3D printed the Microsoft HoloLens quadcopters

Our UAV is Online! Unmanned Drones Created By Holographic Design, Courtesy of Microsoft


Two weeks ago Microsoft held another press event for their upcoming release of Windows 10, and this time their focus was on consumer possibilities. And for us 3D printing enthusiasts, there was enough to be excited about. For those of you who hadn’t noticed, Microsoft has been seeking to integrate 3D printing and scanning into the entirety of its product for a while now, and that trend is was continued in Redmond in January.

The main course of the press event? The Windows HoloLens, a Occulus Rift-type virtual reality device that should be a perfect tool for 3D design and 3D printing as well. As you can see in the video below, that cool feature was illustrated by the on-stage design of a futuristic quadcopter. Through a series of voice commands and taps in the air, the cool-looking device was realized in a matter of minutes, suggesting that 3D design could become easier than ever before by incorporating virtual reality.

Of course all of that is pure speculation – will it work as well in the hands of consumers? – for now, but the 3D printing community was certainly wowed by the quadcopter. The same can be said for the designers at Polish 3D printer manufacturers Zortrax, who have decided to 3D print a copy of that Microsoft design on their recently released M200 3D printer.

As the Polish team explained on their blog, “After seeing MS event, our designers became quite excited. The idea of holographic concept transferred into reality was tempting. They decided to recreate the quadcopter based on the video from the event. See for yourself and decide if it truly resembles the original one.”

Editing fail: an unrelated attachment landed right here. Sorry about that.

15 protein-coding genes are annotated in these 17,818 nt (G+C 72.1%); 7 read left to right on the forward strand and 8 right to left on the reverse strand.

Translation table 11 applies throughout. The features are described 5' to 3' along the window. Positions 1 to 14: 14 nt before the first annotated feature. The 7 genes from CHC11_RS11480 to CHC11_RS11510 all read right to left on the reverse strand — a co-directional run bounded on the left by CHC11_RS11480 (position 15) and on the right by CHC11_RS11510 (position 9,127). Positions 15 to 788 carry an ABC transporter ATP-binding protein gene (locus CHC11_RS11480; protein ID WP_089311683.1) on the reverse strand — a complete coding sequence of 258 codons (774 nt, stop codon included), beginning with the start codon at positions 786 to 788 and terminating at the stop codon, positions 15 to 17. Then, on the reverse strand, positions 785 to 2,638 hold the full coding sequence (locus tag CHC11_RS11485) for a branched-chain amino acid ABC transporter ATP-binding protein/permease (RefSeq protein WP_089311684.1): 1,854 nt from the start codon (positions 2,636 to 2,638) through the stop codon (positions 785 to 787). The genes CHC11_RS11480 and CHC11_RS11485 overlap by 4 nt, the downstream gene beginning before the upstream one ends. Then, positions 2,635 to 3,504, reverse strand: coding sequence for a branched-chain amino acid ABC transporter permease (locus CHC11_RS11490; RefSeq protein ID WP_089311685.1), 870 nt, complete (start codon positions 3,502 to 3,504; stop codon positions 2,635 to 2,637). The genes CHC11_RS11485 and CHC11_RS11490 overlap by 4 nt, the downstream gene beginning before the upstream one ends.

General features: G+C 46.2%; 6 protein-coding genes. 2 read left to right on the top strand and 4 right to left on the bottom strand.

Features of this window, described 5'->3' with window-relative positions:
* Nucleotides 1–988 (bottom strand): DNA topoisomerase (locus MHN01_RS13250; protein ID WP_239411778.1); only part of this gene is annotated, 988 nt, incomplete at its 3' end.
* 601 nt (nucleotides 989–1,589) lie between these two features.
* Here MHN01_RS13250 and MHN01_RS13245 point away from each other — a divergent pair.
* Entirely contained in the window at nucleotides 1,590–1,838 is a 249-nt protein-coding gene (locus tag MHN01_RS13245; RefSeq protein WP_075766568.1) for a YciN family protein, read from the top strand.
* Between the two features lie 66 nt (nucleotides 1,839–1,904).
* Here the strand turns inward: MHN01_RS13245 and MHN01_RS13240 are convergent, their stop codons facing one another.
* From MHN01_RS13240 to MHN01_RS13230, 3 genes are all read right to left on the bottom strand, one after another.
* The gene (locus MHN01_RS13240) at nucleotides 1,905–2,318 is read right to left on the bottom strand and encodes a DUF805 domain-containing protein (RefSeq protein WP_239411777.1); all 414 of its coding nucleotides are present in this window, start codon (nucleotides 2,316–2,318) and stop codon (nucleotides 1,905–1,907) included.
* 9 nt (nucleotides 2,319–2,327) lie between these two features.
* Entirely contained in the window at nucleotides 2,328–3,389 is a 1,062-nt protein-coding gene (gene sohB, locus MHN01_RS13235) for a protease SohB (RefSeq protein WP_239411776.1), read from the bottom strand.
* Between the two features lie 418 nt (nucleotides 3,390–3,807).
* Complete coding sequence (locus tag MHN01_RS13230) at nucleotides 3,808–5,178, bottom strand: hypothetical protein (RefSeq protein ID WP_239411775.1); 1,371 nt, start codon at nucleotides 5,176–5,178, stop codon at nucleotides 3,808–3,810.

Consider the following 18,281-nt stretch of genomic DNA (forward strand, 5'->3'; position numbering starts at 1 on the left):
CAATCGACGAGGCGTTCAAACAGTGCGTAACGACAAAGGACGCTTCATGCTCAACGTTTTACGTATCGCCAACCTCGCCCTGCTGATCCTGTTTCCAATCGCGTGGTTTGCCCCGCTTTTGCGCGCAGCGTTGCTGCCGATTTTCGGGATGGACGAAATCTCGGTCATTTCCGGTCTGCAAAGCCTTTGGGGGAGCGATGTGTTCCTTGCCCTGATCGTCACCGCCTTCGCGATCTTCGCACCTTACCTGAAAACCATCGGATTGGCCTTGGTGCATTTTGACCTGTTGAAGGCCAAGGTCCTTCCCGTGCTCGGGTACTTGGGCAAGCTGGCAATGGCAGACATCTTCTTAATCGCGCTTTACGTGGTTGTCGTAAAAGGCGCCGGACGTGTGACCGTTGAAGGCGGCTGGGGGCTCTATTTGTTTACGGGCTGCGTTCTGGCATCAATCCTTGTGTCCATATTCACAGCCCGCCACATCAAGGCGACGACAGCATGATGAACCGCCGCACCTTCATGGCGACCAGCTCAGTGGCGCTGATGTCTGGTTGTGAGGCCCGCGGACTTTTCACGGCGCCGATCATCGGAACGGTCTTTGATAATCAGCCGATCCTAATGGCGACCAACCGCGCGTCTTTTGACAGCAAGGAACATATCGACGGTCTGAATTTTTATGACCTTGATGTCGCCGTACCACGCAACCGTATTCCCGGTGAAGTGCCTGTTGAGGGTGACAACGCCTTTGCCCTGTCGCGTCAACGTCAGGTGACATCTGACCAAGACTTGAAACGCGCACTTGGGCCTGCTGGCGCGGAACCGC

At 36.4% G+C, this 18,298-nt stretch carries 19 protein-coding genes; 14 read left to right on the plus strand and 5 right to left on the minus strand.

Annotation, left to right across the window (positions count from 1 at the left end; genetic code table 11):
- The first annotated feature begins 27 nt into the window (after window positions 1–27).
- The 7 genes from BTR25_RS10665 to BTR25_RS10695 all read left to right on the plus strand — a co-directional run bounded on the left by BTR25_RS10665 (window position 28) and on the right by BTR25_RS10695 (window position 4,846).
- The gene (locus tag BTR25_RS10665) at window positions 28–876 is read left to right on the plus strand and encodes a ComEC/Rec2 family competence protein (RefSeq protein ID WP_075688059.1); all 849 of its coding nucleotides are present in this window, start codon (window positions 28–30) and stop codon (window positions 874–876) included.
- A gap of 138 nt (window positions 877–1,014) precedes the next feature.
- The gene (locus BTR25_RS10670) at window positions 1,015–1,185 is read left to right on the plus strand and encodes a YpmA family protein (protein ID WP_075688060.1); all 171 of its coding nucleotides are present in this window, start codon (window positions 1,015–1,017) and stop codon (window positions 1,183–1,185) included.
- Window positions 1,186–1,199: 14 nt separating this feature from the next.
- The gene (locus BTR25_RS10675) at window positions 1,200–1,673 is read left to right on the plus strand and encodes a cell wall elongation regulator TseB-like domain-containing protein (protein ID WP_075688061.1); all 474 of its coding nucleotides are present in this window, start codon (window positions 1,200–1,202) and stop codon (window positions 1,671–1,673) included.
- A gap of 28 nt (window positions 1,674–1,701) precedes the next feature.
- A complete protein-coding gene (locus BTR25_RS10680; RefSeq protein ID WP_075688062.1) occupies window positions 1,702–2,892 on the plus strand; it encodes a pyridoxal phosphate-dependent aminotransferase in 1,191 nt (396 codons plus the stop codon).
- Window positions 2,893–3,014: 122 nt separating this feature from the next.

While their design looks awesome, it’s not clear whether or not the Zortrax version can actually fly; no electronics have been shown, while the main body doesn’t appear to be hollow. As cool as it would’ve been to see it actually fly, this therefore seems to simply be a tribute to the possibilities that holographic design could bring to 3D printing. This is echoed by the Zortrax team, who said that the ability to imagine something and then sending it to your 3D printer is truly remarkable; ‘it seems like a quite promising concept for the 3D printing industry.’ And being reminded of that potential by this design is just making us more anxious about that slowly approaching release date.

by Alec | February 4, 2015

3D printed military grade drones

The future US military drones look like they’re going to have a completely 3D-printed body and an Android phone for a brain. All for just $2500 a pop, with a wait of just over a day!


We have 3D printed keysguns and shoes — now a research team at the University of Virginia has created a 3D printed UAV drone for the Department of Defense.

In the works for three years, the aircraft, no bigger than a remote-controlled plane, can carry a 1.5-pound payload. If it crashes or needs a design tweak for a new mission, another one can be printed out in a little more than a day, for just $2,500 (£1533). It’s made with off-the-shelf parts and has an Android phone for a brain.